By Jeremy Walther
Photography by Kelly West
A common frustration for gardeners is lack of control. The books say it won’t happen, but we do get late-April freezes in Central Texas. We also get 13 inches of rain in one weekend, followed by months of nothing: a combination that garden pests and disease vectors live for. Hail, wind, squirrels, La Niña—nature puts on a plunder parade every year that’s especially painful for new gardeners.
After the first season or two, students of backyard gardening take one of three routes to defend against the unpredictable arsenal of nature: quit, learn to enjoy the seasonal spanking or fight back. But how does one go about fighting nature? One option is to consider packing the heat of a backyard greenhouse. Could that change everything?
“Well, it doesn’t exactly change everything,” admits horticulturist Matt Welch of Rain Harvest Gardens. “Man will never beat nature. But a backyard greenhouse can help a vegetable gardener stretch out the spring. It won’t guarantee success later in the season, but a warm greenhouse in January is a great place to get an early start on tricky warm-season crops like tomatoes and peppers.”
Welch, who has nearly two decades of experience growing plants in Texas—both as a professional nurseryman and a landscape contractor and vegetable gardener—says that “anything that can’t take much heat or cold can benefit from the added controls a greenhouse can give in late winter.”
“By far the simplest, sturdiest and easiest structure to build is the Quonset style or hoophouse,” says Welch. “For small Quonsets, PVC pipe is a cheap framing material. I usually use ¾-inch, schedule 40 PVC slipped over ½-inch rebar anchors that are pounded into the ground.”
Matt Vest is the head grower for Native Texas Nursery, one of the largest native-plant nurseries in Austin. He makes his living via greenhouses and he even carried the concept home, where he built an enormous backyard greenhouse almost entirely out of salvaged materials.
“I happened to find an old 12-foot by 20-foot greenhouse frame that somebody didn’t want anymore, and bought it for two hundred dollars,” he says. “I used six-mil plastic for the skin, which I got from work when they were done with it, about to throw it away; same for the ground cloth on the floor.”
Doors on either end of the greenhouse and the overhead fluorescent lights were salvaged from a house before it was torn down, posts from a former chain-link fence became legs for the tables inside, and 1-inch PVC pipe attached to repurposed lumber was used to build the top of the greenhouse. It might sound technical and intimidating, but Vest claims his carpentry skills are nonexistent and says that if he can do it, anyone can.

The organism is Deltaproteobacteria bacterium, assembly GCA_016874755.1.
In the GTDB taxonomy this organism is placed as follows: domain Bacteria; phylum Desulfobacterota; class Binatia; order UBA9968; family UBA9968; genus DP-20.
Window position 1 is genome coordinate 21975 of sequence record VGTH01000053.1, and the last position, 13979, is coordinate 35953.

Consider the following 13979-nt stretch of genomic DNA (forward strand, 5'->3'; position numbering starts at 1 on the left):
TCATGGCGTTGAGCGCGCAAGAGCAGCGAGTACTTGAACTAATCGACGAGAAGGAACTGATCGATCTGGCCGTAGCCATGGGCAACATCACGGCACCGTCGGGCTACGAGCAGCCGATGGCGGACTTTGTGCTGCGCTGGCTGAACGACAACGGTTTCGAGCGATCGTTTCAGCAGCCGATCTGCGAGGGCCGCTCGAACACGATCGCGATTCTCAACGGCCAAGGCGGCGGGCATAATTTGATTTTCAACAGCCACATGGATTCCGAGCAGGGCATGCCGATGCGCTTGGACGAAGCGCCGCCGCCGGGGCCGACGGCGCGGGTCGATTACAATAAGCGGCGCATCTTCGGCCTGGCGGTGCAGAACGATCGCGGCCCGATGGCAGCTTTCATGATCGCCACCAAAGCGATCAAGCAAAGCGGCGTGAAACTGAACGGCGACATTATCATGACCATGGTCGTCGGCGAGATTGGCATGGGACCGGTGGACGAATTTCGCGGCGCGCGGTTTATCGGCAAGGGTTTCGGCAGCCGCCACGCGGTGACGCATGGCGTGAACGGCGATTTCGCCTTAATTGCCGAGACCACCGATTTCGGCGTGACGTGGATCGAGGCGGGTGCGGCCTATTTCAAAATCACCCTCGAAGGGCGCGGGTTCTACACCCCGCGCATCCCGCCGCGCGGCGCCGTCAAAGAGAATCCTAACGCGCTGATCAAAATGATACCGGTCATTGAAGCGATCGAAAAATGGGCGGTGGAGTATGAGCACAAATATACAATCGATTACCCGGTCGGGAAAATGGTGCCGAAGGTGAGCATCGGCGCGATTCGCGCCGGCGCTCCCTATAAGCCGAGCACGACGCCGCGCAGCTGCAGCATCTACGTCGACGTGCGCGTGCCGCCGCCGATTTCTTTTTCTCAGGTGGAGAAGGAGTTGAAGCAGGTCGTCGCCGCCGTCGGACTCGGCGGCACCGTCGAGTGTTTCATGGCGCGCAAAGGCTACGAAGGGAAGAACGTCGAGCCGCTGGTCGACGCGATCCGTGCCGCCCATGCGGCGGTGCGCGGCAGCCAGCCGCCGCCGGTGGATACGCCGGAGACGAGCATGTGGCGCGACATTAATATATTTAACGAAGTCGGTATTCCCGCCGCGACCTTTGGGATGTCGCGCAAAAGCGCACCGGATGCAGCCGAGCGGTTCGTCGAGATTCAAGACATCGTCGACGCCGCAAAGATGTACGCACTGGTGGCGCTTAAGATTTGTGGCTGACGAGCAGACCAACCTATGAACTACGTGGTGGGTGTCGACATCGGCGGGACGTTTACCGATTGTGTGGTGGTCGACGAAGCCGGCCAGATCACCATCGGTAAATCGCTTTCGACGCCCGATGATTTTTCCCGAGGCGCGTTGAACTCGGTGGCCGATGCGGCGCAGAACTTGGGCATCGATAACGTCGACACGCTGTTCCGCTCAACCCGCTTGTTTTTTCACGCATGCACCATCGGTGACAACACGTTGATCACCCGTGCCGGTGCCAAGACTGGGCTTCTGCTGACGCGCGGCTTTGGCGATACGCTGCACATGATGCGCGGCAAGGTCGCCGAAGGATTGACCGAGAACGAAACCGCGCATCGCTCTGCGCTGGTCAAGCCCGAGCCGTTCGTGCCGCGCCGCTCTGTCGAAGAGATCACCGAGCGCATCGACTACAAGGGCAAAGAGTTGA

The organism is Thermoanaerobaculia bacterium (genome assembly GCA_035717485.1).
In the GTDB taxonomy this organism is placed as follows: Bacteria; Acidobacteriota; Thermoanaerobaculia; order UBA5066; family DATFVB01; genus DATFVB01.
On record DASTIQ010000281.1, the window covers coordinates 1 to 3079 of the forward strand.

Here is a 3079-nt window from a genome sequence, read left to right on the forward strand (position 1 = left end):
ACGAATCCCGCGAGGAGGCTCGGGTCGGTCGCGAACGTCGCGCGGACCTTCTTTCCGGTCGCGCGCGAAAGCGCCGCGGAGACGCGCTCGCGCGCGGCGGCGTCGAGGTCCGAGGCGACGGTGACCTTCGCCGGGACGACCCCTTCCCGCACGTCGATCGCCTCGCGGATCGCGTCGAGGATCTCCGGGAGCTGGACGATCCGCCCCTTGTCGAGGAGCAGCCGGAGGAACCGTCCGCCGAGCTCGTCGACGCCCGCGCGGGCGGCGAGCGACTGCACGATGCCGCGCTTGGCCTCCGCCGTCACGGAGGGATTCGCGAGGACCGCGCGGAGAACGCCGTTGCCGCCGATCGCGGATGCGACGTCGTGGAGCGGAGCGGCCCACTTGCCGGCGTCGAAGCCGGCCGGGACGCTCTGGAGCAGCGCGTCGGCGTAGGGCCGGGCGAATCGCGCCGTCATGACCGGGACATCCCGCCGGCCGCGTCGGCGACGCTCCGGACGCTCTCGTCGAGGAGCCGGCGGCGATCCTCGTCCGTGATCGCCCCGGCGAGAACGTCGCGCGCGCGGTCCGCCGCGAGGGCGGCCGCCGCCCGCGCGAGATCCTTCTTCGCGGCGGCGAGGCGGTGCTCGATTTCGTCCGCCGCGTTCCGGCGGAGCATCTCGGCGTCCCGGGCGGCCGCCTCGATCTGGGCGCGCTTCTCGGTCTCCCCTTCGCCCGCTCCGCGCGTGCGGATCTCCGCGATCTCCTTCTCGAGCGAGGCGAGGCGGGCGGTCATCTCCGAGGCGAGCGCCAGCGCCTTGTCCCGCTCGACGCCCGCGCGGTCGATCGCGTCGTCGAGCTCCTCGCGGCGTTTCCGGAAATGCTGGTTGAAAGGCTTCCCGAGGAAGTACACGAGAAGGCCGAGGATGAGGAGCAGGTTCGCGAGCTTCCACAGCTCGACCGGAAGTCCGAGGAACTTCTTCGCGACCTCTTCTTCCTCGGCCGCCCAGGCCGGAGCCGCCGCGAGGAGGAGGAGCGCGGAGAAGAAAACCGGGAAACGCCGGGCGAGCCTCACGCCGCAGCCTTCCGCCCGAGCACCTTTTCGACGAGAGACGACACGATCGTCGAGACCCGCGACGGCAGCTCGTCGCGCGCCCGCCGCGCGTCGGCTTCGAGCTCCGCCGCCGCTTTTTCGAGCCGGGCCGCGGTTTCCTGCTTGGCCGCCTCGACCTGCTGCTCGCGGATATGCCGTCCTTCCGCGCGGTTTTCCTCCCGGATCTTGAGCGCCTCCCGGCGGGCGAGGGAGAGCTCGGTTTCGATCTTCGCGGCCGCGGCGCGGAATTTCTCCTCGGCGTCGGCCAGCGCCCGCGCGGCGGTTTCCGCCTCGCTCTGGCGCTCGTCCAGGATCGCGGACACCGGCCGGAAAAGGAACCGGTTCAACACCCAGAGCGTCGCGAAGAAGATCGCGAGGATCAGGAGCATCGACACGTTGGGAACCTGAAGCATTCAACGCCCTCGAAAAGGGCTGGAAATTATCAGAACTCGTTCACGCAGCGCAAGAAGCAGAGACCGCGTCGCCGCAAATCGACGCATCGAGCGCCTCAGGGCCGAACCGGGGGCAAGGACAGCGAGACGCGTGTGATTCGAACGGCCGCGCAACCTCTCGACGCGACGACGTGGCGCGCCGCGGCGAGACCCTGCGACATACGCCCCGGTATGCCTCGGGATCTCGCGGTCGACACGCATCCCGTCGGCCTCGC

Welch is also a fan of thriftiness. “Be stingy, and don’t worry about how it looks,” he says. “More often than not, it seems people who invest hundreds or even thousands of dollars in a fancy kit, or hire a company to build a permanent structure, end up with a steamy, hot box of regret.”
For those lacking an immediate supply of used building materials, one of the best sources in town is the Habitat for Humanity ReStore in East Austin. “We always have lumber, PVC, overhead lighting, doors and windows, and will sometimes get rolls of plastic and large exhaust fans,” says ReStore’s Regene Anderson. “Most of our materials are salvaged from deconstruction projects, or donated by builders or homeowners, but we do also have some new materials at reduced prices, too.”
Vest reminds gardeners of the importance of greenhouse placement, too. “Try to position the greenhouse so that the sun will get to the majority of the structure in the winter. And know beforehand where any shadows fall throughout the day and in the different seasons. Even a thin line of shadow will limit production in the winter.”
“Drainage should also be a consideration,” he continues. “My backyard greenhouse slopes slightly to one side, so that it’s sometimes mucky on the low side. With the benefit of hindsight and observing how the greenhouses at work are all mounded slightly in the middle and plumb water away, I now know I should have given more forethought to drainage.”
“One small, easy greenhouse to build is the cold frame,” says Welch. “They are usually squared structures placed on the ground that look sort of like a box with a sloped, hinged lid. The lid and walls of the cold frame can be built with polycarbonate sheets framed in lumber, or even with old windows. Cold frames can even be built partially underground, which not only requires less building materials, but also provides the added benefit of the earth’s heat.”
Of course there’s always the option to purchase a pre-engineered greenhouse kit. “The kits we sell here are a snap to put together,” says Nancy Rock of The Natural Gardener. “In one weekend, even someone with very little construction experience and very few tools can build their own greenhouse with a professional do-it-yourself kit.”
The kits available at most garden centers are not designed for long-term use, but the trade-offs are ease of assembly and relatively low cost—usually less than $200. “The kits we sell will usually last about two to three years in the Austin heat before the plastic needs to be replaced,” says Rock. “But there are kits out there that last a lot longer. Rion Greenhouses come with a seven-year warranty, and most people who buy them love them. They’re more expensive, but they’re great kits.”
Habitat for Humanity ReStore
310 Comal St.
512-478-2165 • re-store.com